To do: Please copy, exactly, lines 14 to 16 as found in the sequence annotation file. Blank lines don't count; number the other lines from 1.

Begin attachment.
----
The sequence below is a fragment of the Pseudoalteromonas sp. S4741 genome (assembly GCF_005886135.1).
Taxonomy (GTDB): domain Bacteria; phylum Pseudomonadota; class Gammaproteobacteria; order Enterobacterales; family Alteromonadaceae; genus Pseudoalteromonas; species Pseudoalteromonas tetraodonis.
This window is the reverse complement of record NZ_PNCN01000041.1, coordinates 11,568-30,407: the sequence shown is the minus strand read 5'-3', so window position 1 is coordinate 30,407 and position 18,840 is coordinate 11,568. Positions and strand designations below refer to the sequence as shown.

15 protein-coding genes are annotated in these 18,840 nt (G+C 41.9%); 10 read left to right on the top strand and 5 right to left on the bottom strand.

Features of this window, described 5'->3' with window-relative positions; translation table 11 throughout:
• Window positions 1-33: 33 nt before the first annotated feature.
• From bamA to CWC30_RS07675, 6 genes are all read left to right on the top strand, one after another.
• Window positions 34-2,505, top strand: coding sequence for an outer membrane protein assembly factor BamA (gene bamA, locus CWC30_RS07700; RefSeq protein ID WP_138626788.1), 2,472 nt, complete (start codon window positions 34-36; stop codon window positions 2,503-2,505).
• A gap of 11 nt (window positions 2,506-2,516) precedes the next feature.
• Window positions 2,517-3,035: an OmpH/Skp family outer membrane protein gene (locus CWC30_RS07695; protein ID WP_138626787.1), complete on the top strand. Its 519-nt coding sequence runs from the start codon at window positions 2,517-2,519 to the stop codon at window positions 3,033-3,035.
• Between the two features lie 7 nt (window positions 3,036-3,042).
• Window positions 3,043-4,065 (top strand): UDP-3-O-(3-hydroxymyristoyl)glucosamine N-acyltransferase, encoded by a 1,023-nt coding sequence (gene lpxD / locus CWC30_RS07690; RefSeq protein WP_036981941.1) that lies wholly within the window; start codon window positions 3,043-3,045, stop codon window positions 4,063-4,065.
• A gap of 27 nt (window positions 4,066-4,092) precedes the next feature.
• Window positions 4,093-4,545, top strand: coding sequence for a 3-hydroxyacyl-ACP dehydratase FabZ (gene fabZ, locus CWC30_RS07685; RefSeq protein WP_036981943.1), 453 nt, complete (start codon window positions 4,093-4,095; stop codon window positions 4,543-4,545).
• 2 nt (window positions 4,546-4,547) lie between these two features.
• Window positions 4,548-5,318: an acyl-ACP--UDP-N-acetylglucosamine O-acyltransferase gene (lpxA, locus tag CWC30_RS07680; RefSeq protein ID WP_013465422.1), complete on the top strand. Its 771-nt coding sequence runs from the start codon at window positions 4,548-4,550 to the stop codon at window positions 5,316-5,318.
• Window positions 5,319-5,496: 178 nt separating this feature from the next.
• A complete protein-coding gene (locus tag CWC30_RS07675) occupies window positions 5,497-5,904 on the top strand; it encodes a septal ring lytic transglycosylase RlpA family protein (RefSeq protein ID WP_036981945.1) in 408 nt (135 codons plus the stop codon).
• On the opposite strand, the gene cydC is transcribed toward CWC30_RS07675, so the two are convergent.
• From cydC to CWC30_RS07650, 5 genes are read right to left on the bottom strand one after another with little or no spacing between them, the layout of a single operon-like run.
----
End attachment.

• Window positions 4,093-4,545, top strand: coding sequence for a 3-hydroxyacyl-ACP dehydratase FabZ (gene fabZ, locus CWC30_RS07685; RefSeq protein WP_036981943.1), 453 nt, complete (start codon window positions 4,093-4,095; stop codon window positions 4,543-4,545).
• 2 nt (window positions 4,546-4,547) lie between these two features.
• Window positions 4,548-5,318: an acyl-ACP--UDP-N-acetylglucosamine O-acyltransferase gene (lpxA, locus tag CWC30_RS07680; RefSeq protein ID WP_013465422.1), complete on the top strand. Its 771-nt coding sequence runs from the start codon at window positions 4,548-4,550 to the stop codon at window positions 5,316-5,318.